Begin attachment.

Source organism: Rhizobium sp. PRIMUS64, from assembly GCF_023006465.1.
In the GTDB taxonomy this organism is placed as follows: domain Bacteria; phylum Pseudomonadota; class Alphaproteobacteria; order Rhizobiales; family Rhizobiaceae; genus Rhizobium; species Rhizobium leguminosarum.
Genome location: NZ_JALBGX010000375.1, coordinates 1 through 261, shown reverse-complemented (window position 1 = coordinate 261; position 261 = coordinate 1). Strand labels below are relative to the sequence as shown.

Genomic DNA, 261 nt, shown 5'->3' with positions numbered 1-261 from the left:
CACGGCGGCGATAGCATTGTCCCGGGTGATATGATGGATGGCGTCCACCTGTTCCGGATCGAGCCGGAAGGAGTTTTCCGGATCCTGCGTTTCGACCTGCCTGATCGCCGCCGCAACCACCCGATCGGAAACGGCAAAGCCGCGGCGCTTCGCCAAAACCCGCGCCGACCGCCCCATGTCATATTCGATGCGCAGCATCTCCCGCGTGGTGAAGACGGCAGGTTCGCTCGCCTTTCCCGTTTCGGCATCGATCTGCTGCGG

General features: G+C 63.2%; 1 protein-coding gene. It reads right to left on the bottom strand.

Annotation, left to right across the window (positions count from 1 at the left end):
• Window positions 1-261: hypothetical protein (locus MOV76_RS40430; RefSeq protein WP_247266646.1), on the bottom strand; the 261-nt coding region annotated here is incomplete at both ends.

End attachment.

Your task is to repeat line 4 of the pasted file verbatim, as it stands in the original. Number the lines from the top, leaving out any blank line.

Genomic DNA, 261 nt, shown 5'->3' with positions numbered 1-261 from the left: